Law Targets Russian Music-Sharing Site; Artists Haven't Received Royalties

The Washington Times (Washington, DC), October 2, 2006 | Go to article overview

Law Targets Russian Music-Sharing Site; Artists Haven't Received Royalties


Byline: Michael Mainville, THE WASHINGTON TIMES

MOSCOW - It's slick, easy to use and, most of all, ridiculously cheap.

But anti-piracy groups are hoping that a law that took effect last month will shut down Allofmp3.com, a notorious Russian Web site that has become one of the most popular destinations worldwide for music downloaders.

Allofmp3 offers song downloads for as little as a penny and has an extensive back catalog of music ranging from classic jazz to the latest pop.

Bob Dylan's new album, "Modern Times," is selling on the site for $2.51, compared with a $9.90 price tag on Apple's ITunes.

The site won't disclose how many people are using it, but analysts say hundreds of thousands are logging on every month from North America and Europe.

"Allofmp3.com are the most arrogant and aggressive copyright violators that we know of," said Igor Pozhitkov, the Russian director of the International Federation of the Phonographic Industry, a group that represents recording giants such as Universal, Sony, Warner and EMI.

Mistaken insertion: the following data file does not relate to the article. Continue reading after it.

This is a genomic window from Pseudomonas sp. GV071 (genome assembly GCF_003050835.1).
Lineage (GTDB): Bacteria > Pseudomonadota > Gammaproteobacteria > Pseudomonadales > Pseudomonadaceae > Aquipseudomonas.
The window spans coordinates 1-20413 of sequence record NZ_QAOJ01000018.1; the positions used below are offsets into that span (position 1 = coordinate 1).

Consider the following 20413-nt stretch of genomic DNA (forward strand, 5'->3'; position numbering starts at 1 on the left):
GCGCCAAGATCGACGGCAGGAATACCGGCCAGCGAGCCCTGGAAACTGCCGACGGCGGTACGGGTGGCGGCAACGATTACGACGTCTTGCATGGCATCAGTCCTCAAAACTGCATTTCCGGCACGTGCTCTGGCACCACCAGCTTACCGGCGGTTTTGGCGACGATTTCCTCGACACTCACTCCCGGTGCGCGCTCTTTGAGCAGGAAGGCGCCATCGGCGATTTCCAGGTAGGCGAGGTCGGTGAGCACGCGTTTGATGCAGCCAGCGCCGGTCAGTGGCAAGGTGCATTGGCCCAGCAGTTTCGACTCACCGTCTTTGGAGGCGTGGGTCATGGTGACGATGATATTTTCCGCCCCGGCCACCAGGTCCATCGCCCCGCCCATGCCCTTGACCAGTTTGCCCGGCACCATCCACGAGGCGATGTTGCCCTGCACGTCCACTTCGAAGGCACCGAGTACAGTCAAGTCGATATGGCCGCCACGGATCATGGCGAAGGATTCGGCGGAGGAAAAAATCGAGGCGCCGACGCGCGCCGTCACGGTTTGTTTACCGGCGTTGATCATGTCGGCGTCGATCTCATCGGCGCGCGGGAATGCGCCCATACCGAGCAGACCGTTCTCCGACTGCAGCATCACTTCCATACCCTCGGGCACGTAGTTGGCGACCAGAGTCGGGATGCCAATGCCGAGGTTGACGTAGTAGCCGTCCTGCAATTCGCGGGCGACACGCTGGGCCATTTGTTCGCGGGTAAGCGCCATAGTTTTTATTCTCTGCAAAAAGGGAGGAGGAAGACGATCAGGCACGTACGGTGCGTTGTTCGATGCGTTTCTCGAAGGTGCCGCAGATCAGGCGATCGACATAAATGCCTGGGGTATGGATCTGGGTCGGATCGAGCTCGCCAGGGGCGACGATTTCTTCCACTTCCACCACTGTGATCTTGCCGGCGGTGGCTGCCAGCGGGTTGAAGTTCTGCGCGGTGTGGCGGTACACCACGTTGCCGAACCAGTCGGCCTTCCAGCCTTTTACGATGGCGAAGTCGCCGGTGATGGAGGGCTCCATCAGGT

The site consistently ranks among the top 1,000 Web pages visited on the Internet and this year became Britain's second most popular music download site after ITunes, according to market research firm XTN.

Music industry executives say Allofmp3 can sell music so cheaply because it is operating illegally by not paying royalties to recording companies or artists.

Anti-piracy groups and U.S. trade officials have long complained about Russia's failure to crack down on music, film and software pirates.

According to the International Intellectual Property Alliance, American companies lost nearly $1.8 billion in revenues last year because of piracy in Russia, which ranks second only to China in global piracy studies.

The Russian regulations, which were passed two years ago but did not take effect until Sept. 1, gives works distributed on the Internet the same protections as those published in traditional formats. …

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